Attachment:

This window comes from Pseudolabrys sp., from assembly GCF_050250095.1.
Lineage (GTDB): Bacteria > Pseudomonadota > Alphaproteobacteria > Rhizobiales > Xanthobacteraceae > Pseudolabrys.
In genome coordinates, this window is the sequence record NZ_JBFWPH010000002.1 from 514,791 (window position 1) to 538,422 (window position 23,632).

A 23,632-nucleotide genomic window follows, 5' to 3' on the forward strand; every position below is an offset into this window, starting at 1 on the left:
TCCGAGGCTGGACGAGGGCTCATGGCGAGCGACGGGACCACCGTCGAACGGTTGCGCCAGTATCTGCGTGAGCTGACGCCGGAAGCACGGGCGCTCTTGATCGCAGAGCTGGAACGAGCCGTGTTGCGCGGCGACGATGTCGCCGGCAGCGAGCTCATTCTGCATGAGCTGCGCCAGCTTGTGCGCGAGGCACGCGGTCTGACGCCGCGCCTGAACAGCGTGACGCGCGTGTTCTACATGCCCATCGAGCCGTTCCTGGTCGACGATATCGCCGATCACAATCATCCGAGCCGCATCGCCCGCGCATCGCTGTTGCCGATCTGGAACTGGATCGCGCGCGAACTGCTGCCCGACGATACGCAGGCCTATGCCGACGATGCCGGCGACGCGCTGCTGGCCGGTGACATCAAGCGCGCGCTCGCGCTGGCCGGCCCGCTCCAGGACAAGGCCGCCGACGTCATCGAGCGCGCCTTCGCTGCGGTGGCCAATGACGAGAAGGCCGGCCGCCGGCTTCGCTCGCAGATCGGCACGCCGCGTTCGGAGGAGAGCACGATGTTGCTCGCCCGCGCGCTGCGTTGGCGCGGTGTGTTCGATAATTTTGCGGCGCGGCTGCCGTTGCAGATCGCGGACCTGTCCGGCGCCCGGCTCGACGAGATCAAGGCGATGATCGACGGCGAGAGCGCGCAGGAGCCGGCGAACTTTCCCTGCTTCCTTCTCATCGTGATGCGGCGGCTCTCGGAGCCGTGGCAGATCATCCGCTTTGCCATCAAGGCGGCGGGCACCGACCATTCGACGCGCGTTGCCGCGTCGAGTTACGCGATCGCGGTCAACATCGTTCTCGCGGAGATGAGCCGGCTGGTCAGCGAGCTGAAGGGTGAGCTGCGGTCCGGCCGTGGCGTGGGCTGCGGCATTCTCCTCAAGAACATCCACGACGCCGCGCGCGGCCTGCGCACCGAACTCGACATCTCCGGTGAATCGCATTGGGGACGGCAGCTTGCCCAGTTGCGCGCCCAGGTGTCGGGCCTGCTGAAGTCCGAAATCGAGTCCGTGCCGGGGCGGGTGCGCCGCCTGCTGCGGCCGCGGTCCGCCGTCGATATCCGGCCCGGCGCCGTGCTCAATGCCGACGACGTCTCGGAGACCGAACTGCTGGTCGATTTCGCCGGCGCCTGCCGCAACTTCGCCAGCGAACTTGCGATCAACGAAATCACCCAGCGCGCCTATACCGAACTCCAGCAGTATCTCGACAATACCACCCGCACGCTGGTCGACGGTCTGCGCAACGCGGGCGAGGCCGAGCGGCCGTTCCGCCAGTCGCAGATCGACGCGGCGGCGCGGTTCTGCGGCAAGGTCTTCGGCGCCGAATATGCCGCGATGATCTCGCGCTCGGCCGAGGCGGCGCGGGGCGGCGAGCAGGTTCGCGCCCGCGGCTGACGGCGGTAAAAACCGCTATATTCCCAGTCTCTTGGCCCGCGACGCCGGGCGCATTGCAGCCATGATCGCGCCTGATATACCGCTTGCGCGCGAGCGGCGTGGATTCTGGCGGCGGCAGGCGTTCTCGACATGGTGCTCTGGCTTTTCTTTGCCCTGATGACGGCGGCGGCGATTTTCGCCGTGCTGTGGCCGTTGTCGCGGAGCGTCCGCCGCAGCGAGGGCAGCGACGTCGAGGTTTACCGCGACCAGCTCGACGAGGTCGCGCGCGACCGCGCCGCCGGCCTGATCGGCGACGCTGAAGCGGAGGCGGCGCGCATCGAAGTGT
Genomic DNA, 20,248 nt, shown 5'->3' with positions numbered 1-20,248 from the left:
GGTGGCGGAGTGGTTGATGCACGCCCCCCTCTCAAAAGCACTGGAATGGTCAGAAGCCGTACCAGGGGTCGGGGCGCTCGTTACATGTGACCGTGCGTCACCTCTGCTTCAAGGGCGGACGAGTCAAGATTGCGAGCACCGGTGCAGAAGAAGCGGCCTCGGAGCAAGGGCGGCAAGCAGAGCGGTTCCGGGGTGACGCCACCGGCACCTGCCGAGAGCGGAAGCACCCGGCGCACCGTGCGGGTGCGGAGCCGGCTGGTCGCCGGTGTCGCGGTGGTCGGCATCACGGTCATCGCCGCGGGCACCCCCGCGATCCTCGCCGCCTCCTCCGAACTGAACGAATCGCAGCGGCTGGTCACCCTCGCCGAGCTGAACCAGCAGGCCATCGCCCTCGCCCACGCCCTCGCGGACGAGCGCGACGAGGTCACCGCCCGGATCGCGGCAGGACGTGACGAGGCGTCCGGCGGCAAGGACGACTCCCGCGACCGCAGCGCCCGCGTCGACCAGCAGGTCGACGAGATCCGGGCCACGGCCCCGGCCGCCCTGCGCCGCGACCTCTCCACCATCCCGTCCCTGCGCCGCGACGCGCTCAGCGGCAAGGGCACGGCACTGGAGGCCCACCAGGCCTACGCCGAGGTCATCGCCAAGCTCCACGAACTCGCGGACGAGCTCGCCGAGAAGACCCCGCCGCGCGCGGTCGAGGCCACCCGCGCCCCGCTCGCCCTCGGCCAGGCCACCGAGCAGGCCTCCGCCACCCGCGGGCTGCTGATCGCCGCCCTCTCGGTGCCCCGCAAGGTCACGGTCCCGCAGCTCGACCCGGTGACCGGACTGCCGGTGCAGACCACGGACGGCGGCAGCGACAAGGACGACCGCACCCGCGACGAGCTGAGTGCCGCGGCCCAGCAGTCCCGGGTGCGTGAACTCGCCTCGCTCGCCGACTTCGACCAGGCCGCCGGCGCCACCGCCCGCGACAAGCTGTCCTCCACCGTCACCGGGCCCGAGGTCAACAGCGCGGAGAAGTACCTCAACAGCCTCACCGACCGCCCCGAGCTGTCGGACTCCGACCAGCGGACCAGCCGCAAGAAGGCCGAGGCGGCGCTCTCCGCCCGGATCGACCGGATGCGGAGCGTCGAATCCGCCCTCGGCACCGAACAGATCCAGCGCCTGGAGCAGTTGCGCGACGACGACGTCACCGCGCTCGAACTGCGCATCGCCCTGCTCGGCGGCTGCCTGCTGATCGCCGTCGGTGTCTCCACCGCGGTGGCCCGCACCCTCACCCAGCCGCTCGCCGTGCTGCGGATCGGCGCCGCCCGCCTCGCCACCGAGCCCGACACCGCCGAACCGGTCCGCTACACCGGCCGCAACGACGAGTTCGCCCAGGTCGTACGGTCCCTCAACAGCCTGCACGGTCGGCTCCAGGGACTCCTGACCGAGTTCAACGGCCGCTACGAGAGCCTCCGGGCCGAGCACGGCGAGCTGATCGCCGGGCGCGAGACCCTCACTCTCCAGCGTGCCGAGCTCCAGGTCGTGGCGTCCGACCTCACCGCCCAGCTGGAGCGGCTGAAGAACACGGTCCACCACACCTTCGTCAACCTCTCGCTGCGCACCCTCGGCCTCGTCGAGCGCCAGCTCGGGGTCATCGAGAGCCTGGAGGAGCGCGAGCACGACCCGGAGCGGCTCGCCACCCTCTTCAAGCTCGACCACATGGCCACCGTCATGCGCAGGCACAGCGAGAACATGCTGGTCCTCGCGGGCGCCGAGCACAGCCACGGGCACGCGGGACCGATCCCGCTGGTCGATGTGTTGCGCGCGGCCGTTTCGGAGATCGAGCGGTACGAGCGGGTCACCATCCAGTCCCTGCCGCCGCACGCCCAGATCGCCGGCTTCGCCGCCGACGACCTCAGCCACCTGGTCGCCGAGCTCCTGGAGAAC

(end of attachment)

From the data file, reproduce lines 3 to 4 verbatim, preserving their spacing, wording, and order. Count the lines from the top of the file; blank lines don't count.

In genome coordinates, this window is the sequence record NZ_JBFWPH010000002.1 from 514,791 (window position 1) to 538,422 (window position 23,632).

A 23,632-nucleotide genomic window follows, 5' to 3' on the forward strand; every position below is an offset into this window, starting at 1 on the left: